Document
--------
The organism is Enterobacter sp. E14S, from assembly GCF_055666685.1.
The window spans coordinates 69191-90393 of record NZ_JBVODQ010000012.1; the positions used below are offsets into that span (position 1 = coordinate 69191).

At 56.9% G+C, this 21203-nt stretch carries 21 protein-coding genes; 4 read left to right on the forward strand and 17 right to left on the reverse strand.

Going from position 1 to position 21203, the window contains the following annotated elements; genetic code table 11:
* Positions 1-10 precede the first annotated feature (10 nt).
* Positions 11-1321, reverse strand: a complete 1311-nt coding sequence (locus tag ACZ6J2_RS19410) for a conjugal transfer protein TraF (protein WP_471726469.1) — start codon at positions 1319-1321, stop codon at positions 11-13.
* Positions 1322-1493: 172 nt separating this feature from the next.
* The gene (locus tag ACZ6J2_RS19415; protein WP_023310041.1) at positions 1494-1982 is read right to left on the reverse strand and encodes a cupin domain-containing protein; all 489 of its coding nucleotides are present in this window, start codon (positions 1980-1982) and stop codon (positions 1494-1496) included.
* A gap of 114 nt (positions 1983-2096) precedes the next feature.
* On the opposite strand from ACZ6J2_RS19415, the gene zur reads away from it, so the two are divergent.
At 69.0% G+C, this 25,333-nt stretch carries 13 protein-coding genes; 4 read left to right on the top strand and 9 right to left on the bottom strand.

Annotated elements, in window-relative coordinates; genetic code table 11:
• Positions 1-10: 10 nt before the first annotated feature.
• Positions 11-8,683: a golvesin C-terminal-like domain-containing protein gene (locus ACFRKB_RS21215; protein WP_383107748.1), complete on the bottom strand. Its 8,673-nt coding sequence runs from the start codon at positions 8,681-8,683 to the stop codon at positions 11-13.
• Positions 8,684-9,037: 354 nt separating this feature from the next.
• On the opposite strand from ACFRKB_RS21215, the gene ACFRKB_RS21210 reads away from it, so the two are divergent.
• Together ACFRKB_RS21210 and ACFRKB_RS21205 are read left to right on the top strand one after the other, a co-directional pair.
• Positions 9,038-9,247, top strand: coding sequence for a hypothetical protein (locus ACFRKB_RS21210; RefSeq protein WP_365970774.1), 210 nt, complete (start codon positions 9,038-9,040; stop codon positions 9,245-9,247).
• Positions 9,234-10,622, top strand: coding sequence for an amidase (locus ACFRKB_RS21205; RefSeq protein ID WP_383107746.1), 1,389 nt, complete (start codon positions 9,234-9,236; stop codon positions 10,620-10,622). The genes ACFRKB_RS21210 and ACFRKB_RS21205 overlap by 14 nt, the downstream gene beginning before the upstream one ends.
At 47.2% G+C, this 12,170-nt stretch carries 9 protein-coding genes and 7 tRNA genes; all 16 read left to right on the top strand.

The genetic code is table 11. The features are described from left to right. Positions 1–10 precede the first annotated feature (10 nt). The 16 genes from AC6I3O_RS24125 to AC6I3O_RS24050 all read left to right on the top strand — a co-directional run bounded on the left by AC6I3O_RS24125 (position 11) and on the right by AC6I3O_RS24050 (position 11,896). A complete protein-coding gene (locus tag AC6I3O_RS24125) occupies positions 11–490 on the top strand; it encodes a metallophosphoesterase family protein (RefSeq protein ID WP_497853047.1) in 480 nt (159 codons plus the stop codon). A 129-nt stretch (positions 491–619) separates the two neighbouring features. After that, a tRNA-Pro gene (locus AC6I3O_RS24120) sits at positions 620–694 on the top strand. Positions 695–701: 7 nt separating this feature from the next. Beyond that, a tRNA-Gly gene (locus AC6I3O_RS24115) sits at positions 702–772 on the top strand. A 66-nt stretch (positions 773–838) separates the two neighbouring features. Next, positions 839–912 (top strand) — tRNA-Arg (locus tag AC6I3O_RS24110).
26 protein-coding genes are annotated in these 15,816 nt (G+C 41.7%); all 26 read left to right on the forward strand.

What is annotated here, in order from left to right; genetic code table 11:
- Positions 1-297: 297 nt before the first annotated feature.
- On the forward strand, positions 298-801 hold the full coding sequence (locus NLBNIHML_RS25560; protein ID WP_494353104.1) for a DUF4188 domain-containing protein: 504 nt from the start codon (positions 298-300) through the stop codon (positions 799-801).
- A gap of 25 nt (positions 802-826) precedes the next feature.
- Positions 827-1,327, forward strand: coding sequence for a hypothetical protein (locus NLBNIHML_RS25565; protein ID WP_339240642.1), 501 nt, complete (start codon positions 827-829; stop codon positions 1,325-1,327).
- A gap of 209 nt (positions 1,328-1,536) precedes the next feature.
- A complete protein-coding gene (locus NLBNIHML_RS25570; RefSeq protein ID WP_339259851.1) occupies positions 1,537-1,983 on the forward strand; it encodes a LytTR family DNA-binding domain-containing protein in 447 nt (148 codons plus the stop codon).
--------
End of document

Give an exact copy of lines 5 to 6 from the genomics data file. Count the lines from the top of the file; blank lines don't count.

* Positions 1-10 precede the first annotated feature (10 nt).
* Positions 11-1321, reverse strand: a complete 1311-nt coding sequence (locus tag ACZ6J2_RS19410) for a conjugal transfer protein TraF (protein WP_471726469.1) — start codon at positions 1319-1321, stop codon at positions 11-13.